Afghan journalist Sami Yousafzai, who works for the US magazine Newsweek, was freed on 2 June after being held in secret in Pakistan since 21 April 2004. Before being released from a jail in Miranshah, in the North Waziristan tribal region, he was reportedly obliged to "confess" before a traditional assembly (jirga).
Reporters Without Borders (Reporters sans frontières) welcomed his release but regretted he had been held secretly in violation of Pakistani law. It also called for information about the fate of a taxi driver, Mohamed Salim, who was with him when he was arrested.
The deputy administrator of North Waziristan told the French news agency Agence France-Presse he had had a phone call from the capital, Islamabad, ordering Yousafzai’s release.
The journalist told Reporters Without Borders when he arrived in Peshawar that he had lost hope he would be freed. He said he had been held for 20 days by military intelligence agents in Peshawar but had not been tortured.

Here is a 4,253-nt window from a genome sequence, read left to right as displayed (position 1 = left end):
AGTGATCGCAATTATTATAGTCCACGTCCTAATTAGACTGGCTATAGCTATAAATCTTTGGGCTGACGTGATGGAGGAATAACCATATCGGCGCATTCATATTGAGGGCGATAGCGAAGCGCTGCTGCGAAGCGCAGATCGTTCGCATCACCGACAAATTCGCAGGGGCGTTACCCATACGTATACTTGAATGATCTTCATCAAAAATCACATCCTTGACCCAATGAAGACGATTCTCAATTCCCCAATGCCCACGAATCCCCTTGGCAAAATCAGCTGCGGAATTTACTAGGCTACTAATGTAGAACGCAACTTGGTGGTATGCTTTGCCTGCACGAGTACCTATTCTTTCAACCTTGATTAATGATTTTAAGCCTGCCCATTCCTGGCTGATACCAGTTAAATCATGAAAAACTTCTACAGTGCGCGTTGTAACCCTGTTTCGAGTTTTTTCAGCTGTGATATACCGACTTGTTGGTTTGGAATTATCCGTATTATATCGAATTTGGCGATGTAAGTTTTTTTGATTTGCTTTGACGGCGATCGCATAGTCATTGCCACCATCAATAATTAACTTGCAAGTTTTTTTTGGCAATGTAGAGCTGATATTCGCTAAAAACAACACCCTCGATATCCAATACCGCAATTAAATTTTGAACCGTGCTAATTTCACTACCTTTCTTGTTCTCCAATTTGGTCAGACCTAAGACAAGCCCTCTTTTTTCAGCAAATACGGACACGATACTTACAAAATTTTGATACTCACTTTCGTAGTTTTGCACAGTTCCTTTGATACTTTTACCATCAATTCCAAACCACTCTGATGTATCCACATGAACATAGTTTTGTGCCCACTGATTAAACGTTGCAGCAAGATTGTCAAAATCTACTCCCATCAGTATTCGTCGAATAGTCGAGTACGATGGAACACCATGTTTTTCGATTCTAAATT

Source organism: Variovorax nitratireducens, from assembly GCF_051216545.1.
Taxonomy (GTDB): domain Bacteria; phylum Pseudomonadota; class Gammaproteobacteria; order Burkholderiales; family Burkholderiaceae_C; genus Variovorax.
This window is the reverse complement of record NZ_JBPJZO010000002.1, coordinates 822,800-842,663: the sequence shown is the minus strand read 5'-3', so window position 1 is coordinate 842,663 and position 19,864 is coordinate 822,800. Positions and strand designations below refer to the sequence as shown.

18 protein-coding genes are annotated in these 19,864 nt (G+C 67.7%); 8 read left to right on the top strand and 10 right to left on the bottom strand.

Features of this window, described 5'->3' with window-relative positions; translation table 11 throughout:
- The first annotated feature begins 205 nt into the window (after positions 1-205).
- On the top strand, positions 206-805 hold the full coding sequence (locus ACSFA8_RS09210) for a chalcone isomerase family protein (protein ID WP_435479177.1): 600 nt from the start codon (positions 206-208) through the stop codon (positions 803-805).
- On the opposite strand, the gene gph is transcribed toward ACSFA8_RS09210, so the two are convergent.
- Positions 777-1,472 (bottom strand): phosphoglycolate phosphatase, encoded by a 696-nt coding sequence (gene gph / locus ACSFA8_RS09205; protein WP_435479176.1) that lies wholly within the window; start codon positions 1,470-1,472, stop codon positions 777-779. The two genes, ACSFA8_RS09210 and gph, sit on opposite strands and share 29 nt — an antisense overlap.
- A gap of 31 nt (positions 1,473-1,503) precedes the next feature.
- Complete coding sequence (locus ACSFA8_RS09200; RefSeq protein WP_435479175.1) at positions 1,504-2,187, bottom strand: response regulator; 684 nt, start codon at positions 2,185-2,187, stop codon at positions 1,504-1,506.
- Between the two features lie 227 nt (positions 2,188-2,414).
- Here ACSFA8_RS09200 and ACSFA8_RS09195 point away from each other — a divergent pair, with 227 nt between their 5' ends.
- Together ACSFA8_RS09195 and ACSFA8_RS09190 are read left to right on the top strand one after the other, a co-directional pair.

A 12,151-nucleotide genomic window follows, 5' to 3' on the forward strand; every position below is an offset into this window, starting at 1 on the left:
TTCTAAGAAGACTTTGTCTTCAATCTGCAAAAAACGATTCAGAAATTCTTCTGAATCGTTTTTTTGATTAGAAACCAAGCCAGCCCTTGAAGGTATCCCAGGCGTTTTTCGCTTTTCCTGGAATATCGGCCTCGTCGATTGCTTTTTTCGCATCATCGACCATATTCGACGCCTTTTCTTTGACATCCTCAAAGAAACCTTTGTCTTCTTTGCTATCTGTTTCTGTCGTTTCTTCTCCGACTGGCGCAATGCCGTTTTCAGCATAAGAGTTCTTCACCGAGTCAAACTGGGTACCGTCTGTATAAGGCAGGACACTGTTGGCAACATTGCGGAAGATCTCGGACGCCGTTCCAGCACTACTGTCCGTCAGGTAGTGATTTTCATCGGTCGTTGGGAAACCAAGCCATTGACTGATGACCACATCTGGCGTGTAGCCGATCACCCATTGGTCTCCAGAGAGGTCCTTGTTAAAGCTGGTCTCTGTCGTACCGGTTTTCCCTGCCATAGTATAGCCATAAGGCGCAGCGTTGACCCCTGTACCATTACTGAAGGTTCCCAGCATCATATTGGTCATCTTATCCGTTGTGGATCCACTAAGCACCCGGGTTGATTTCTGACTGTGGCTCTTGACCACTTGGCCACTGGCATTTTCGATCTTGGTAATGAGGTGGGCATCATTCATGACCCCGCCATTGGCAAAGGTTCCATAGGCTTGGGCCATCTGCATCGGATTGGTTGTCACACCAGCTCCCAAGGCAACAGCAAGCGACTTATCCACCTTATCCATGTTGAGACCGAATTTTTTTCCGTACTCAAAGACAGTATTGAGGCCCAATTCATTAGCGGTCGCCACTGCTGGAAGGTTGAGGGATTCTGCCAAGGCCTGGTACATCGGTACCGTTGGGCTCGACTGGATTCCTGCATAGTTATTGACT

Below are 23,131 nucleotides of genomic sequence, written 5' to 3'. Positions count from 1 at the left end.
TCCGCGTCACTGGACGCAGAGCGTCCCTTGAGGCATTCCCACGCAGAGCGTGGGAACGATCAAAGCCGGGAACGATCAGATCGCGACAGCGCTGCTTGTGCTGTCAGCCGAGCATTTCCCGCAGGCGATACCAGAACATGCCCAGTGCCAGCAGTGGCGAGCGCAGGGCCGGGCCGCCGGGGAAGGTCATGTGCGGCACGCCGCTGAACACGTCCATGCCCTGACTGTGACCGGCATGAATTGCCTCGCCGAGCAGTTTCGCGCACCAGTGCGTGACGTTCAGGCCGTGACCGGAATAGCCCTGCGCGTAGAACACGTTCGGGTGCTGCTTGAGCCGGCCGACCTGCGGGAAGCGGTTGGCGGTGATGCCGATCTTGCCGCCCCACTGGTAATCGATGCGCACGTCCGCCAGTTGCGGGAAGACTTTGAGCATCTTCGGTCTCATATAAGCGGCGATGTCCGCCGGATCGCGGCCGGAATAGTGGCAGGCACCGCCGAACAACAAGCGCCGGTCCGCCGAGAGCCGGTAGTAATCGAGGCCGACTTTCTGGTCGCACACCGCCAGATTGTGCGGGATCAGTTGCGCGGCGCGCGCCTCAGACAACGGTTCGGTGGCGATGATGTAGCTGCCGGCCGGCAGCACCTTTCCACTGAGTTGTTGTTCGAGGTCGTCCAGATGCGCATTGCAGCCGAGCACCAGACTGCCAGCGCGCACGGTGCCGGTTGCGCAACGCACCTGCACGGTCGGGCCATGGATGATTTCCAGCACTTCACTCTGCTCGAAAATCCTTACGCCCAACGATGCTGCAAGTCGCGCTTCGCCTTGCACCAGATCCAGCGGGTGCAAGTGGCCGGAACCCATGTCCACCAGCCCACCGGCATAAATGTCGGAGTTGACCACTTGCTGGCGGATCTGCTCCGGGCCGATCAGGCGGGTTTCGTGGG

Lawyer Kamran Arif had filed a writ of habeas corpus with the Peshawar High Court on 13 May on behalf of Yusafzai’s mother. The court ordered provincial and federal authorities to charge the journalist before 8 June or release him.
Pakistani security forces arrested Yousafzai from Newsweek on 21 April in the Pakistani tribal areas while he was travelling with American reporter Eliza Griswold, who was later expelled from the country.
They did not have the special permission demanded by the Pakistani authorities since the start of the Pakistani military offensive against armed Taliban and al-Qaeda groups in the Wana area of South Waziristan.
No foreign journalist has been able to travel with permission to the region. However dozens of journalists from the tribal areas and Pakistani reporters have been able to work there.